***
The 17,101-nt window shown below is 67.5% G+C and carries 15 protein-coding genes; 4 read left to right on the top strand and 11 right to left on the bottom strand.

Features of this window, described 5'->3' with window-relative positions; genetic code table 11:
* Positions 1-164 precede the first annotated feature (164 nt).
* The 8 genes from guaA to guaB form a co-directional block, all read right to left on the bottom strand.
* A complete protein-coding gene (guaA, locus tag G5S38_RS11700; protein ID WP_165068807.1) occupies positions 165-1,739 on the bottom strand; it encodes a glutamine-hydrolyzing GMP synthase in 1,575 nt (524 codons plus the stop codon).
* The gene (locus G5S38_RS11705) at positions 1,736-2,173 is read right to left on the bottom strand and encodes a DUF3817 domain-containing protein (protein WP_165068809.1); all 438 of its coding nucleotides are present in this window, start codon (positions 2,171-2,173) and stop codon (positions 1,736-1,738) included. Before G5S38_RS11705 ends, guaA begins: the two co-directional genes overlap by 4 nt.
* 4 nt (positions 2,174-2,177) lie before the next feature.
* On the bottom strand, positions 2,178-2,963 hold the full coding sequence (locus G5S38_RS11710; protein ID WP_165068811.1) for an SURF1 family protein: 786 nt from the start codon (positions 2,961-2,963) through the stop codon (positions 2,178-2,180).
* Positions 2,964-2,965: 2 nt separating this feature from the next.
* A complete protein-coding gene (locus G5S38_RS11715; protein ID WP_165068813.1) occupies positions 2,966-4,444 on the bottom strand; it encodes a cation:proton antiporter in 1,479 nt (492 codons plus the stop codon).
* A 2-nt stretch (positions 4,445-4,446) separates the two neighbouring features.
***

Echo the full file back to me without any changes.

The 17,101-nt window shown below is 67.5% G+C and carries 15 protein-coding genes; 4 read left to right on the top strand and 11 right to left on the bottom strand.

Features of this window, described 5'->3' with window-relative positions; genetic code table 11:
* Positions 1-164 precede the first annotated feature (164 nt).
* The 8 genes from guaA to guaB form a co-directional block, all read right to left on the bottom strand.
* A complete protein-coding gene (guaA, locus tag G5S38_RS11700; protein ID WP_165068807.1) occupies positions 165-1,739 on the bottom strand; it encodes a glutamine-hydrolyzing GMP synthase in 1,575 nt (524 codons plus the stop codon).
* The gene (locus G5S38_RS11705) at positions 1,736-2,173 is read right to left on the bottom strand and encodes a DUF3817 domain-containing protein (protein WP_165068809.1); all 438 of its coding nucleotides are present in this window, start codon (positions 2,171-2,173) and stop codon (positions 1,736-1,738) included. Before G5S38_RS11705 ends, guaA begins: the two co-directional genes overlap by 4 nt.
* 4 nt (positions 2,174-2,177) lie before the next feature.
* On the bottom strand, positions 2,178-2,963 hold the full coding sequence (locus G5S38_RS11710; protein ID WP_165068811.1) for an SURF1 family protein: 786 nt from the start codon (positions 2,961-2,963) through the stop codon (positions 2,178-2,180).
* Positions 2,964-2,965: 2 nt separating this feature from the next.
* A complete protein-coding gene (locus G5S38_RS11715; protein ID WP_165068813.1) occupies positions 2,966-4,444 on the bottom strand; it encodes a cation:proton antiporter in 1,479 nt (492 codons plus the stop codon).
* A 2-nt stretch (positions 4,445-4,446) separates the two neighbouring features.